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2 June 1999 Novel strain energy dissipation mechanism for composite joint structure
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The conventional method for reducing structureborne vibrations is by the application of parasitic viscoelastic claddings. To be effective that cladding needs to extensive, it adds weight to the structure and is often costly to apply and maintain. An effective strain energy dissipation method is described that is applicable to fiber reinforced structures and is localized to stiffeners or joints. An example is described for composite box section stiffeners that are typical of those employed in ship construction. It is shown that the stiffeners can be a point of very high vibrational mobility and that use of a viscoelastic insert embedded at its root can provide a very effective means of dissipating vibrational energy. Thus it is possible to provide a high degree of structural damping, with minimal weight increase, that avoids extensive cladding and forms an integral part of the structure. The principle of the viscoelastic insert is described together with its physical dynamic characteristics. Experimental data is provided that compares the use of the viscoelastic insert on a stiffened composite beam structure to a conventional beam without inserts. An experiment is described where each beam had three similar stiffeners and vibrational transfer function data was measured across each stiffener. It is shown the viscoelastic insert can provide substantial strain energy dissipation for both compressional and flexural waves and that it acts as effective acoustic sink. The implications for noise reduced composite structure, damage tolerance and fatigue are also discussed.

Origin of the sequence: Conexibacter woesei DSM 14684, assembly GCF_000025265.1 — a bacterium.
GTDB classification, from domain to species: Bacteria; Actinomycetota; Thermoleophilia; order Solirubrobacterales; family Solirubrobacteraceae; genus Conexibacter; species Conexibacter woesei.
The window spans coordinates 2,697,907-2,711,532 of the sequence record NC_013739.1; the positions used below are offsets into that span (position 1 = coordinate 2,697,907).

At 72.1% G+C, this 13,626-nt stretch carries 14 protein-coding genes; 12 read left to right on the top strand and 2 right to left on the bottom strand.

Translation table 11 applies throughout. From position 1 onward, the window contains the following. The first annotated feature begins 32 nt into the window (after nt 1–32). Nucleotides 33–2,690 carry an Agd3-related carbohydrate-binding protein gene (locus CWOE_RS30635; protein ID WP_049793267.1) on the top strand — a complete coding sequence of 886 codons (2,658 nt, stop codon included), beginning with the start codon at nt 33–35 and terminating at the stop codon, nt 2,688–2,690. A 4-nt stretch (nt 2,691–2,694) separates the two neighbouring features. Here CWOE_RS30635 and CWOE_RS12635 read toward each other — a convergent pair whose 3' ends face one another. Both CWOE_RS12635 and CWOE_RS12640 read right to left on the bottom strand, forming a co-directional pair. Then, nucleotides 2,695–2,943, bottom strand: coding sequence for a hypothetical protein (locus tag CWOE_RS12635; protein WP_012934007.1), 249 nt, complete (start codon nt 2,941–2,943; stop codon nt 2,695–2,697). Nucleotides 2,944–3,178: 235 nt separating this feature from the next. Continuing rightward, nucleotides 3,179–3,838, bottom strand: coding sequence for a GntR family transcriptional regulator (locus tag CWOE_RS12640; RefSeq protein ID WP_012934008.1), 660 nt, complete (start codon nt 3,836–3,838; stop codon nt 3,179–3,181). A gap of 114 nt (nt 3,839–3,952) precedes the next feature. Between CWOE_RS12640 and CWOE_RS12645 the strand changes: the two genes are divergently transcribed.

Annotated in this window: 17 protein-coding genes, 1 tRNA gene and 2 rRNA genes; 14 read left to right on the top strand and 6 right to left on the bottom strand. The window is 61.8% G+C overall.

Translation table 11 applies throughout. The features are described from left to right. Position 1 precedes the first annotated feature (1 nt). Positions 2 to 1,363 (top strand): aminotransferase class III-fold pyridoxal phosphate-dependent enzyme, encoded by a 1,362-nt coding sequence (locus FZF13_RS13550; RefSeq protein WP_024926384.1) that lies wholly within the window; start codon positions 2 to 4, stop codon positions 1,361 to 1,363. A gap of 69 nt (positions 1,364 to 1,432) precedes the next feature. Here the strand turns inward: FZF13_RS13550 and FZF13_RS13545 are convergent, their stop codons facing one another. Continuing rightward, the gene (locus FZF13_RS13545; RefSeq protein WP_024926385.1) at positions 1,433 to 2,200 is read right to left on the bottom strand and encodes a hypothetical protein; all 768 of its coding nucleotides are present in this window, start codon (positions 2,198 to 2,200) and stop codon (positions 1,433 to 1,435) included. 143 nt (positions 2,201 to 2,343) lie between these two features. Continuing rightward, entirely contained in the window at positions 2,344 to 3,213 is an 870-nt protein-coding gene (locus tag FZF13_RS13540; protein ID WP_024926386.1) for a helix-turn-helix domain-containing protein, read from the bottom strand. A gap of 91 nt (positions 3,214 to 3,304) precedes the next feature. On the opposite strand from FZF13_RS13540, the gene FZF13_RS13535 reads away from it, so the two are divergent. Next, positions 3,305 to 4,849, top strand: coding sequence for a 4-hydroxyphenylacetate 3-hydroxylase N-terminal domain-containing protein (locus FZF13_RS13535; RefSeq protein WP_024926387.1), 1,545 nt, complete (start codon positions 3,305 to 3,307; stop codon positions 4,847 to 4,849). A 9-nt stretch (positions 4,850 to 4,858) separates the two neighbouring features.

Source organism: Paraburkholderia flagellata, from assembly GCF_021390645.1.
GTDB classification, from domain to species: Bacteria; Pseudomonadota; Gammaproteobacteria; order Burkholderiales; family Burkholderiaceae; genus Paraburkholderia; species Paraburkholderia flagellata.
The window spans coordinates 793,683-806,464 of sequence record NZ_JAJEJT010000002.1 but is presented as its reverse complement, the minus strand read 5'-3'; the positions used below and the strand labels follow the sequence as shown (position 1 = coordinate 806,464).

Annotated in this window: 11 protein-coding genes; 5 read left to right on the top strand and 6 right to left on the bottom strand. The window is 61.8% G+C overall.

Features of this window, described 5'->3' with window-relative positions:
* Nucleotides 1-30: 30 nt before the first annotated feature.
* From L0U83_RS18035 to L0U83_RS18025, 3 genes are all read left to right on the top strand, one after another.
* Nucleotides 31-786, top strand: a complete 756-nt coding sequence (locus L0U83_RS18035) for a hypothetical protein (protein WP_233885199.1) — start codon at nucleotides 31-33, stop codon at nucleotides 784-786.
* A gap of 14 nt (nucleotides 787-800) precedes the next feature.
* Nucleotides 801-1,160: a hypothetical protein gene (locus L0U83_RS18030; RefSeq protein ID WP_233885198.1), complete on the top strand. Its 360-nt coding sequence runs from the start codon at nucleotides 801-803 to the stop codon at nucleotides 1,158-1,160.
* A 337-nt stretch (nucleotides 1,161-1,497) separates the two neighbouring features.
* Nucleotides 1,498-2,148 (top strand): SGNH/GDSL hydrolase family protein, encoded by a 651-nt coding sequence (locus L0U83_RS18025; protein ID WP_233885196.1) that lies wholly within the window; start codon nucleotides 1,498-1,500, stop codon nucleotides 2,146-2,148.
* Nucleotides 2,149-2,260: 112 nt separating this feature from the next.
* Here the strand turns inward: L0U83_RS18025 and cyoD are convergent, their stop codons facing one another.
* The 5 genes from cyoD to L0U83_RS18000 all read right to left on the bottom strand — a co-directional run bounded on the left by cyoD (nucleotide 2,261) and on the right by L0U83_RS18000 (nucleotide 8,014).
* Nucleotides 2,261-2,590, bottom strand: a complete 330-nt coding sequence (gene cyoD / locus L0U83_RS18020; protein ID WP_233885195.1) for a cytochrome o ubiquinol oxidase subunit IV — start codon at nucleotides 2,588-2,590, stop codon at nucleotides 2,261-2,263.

© (1999) COPYRIGHT Society of Photo-Optical Instrumentation Engineers (SPIE). Downloading of the abstract is permitted for personal use only.
Susan E. Mercy, John Richard House, and Ian D. Grant "Novel strain energy dissipation mechanism for composite joint structure", Proc. SPIE 3672, Smart Structures and Materials 1999: Passive Damping and Isolation, (2 June 1999);


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